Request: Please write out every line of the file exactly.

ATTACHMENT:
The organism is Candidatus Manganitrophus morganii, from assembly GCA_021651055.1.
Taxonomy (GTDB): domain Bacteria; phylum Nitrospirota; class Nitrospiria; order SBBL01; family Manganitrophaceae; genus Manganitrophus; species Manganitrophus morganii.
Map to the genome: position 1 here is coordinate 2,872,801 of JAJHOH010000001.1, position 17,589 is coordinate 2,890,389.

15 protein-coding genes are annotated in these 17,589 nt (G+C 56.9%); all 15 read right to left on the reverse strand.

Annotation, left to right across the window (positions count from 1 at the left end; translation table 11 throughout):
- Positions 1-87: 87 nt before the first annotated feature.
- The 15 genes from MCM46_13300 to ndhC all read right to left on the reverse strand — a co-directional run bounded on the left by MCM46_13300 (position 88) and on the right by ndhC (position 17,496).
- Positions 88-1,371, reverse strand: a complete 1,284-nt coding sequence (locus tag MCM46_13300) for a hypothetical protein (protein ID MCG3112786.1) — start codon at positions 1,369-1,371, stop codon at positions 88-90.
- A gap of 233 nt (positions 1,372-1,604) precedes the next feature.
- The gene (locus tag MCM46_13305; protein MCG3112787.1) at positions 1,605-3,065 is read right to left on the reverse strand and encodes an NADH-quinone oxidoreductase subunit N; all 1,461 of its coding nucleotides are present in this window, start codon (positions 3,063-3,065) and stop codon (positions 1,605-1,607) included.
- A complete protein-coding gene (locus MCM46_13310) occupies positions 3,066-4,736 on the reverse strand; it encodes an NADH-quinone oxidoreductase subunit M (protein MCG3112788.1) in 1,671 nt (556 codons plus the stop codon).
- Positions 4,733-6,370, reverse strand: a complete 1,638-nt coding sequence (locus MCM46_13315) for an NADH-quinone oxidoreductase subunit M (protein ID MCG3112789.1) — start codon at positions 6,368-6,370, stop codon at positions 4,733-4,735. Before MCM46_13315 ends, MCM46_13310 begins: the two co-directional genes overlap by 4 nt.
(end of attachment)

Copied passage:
The organism is Candidatus Manganitrophus morganii, from assembly GCA_021651055.1.
Taxonomy (GTDB): domain Bacteria; phylum Nitrospirota; class Nitrospiria; order SBBL01; family Manganitrophaceae; genus Manganitrophus; species Manganitrophus morganii.
Map to the genome: position 1 here is coordinate 2,872,801 of JAJHOH010000001.1, position 17,589 is coordinate 2,890,389.

15 protein-coding genes are annotated in these 17,589 nt (G+C 56.9%); all 15 read right to left on the reverse strand.

Annotation, left to right across the window (positions count from 1 at the left end; translation table 11 throughout):
- Positions 1-87: 87 nt before the first annotated feature.
- The 15 genes from MCM46_13300 to ndhC all read right to left on the reverse strand — a co-directional run bounded on the left by MCM46_13300 (position 88) and on the right by ndhC (position 17,496).
- Positions 88-1,371, reverse strand: a complete 1,284-nt coding sequence (locus tag MCM46_13300) for a hypothetical protein (protein ID MCG3112786.1) — start codon at positions 1,369-1,371, stop codon at positions 88-90.
- A gap of 233 nt (positions 1,372-1,604) precedes the next feature.
- The gene (locus tag MCM46_13305; protein MCG3112787.1) at positions 1,605-3,065 is read right to left on the reverse strand and encodes an NADH-quinone oxidoreductase subunit N; all 1,461 of its coding nucleotides are present in this window, start codon (positions 3,063-3,065) and stop codon (positions 1,605-1,607) included.
- A complete protein-coding gene (locus MCM46_13310) occupies positions 3,066-4,736 on the reverse strand; it encodes an NADH-quinone oxidoreductase subunit M (protein MCG3112788.1) in 1,671 nt (556 codons plus the stop codon).
- Positions 4,733-6,370, reverse strand: a complete 1,638-nt coding sequence (locus MCM46_13315) for an NADH-quinone oxidoreductase subunit M (protein ID MCG3112789.1) — start codon at positions 6,368-6,370, stop codon at positions 4,733-4,735. Before MCM46_13315 ends, MCM46_13310 begins: the two co-directional genes overlap by 4 nt.